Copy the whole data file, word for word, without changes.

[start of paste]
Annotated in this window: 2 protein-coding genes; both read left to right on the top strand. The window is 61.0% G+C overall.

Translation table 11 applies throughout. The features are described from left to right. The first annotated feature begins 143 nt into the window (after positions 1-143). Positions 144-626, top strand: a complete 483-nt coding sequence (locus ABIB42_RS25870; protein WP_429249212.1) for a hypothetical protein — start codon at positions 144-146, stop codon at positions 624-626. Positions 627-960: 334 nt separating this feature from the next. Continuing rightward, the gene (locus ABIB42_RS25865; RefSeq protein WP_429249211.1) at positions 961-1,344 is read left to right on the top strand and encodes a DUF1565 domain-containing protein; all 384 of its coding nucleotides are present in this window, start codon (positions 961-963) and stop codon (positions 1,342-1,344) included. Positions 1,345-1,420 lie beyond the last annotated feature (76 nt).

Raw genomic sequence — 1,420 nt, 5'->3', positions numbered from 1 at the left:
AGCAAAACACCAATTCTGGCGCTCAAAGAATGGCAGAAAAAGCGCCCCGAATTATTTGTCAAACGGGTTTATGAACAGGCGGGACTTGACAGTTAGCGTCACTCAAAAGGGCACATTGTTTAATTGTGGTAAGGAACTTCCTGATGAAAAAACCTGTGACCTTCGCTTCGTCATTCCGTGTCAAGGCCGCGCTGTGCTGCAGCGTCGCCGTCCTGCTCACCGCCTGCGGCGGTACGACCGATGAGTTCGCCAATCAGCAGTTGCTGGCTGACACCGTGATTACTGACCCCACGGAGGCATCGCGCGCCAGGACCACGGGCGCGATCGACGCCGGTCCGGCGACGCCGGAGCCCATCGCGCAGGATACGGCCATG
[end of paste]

Annotated in this window: 2 protein-coding genes; both read left to right on the top strand. The window is 61.0% G+C overall.

Translation table 11 applies throughout. The features are described from left to right. The first annotated feature begins 143 nt into the window (after positions 1-143). Positions 144-626, top strand: a complete 483-nt coding sequence (locus ABIB42_RS25870; protein WP_429249212.1) for a hypothetical protein — start codon at positions 144-146, stop codon at positions 624-626. Positions 627-960: 334 nt separating this feature from the next. Continuing rightward, the gene (locus ABIB42_RS25865; RefSeq protein WP_429249211.1) at positions 961-1,344 is read left to right on the top strand and encodes a DUF1565 domain-containing protein; all 384 of its coding nucleotides are present in this window, start codon (positions 961-963) and stop codon (positions 1,342-1,344) included. Positions 1,345-1,420 lie beyond the last annotated feature (76 nt).

Raw genomic sequence — 1,420 nt, 5'->3', positions numbered from 1 at the left:
AGCAAAACACCAATTCTGGCGCTCAAAGAATGGCAGAAAAAGCGCCCCGAATTATTTGTCAAACGGGTTTATGAACAGGCGGGACTTGACAGTTAGCGTCACTCAAAAGGGCACATTGTTTAATTGTGGTAAGGAACTTCCTGATGAAAAAACCTGTGACCTTCGCTTCGTCATTCCGTGTCAAGGCCGCGCTGTGCTGCAGCGTCGCCGTCCTGCTCACCGCCTGCGGCGGTACGACCGATGAGTTCGCCAATCAGCAGTTGCTGGCTGACACCGTGATTACTGACCCCACGGAGGCATCGCGCGCCAGGACCACGGGCGCGATCGACGCCGGTCCGGCGACGCCGGAGCCCATCGCGCAGGATACGGCCATG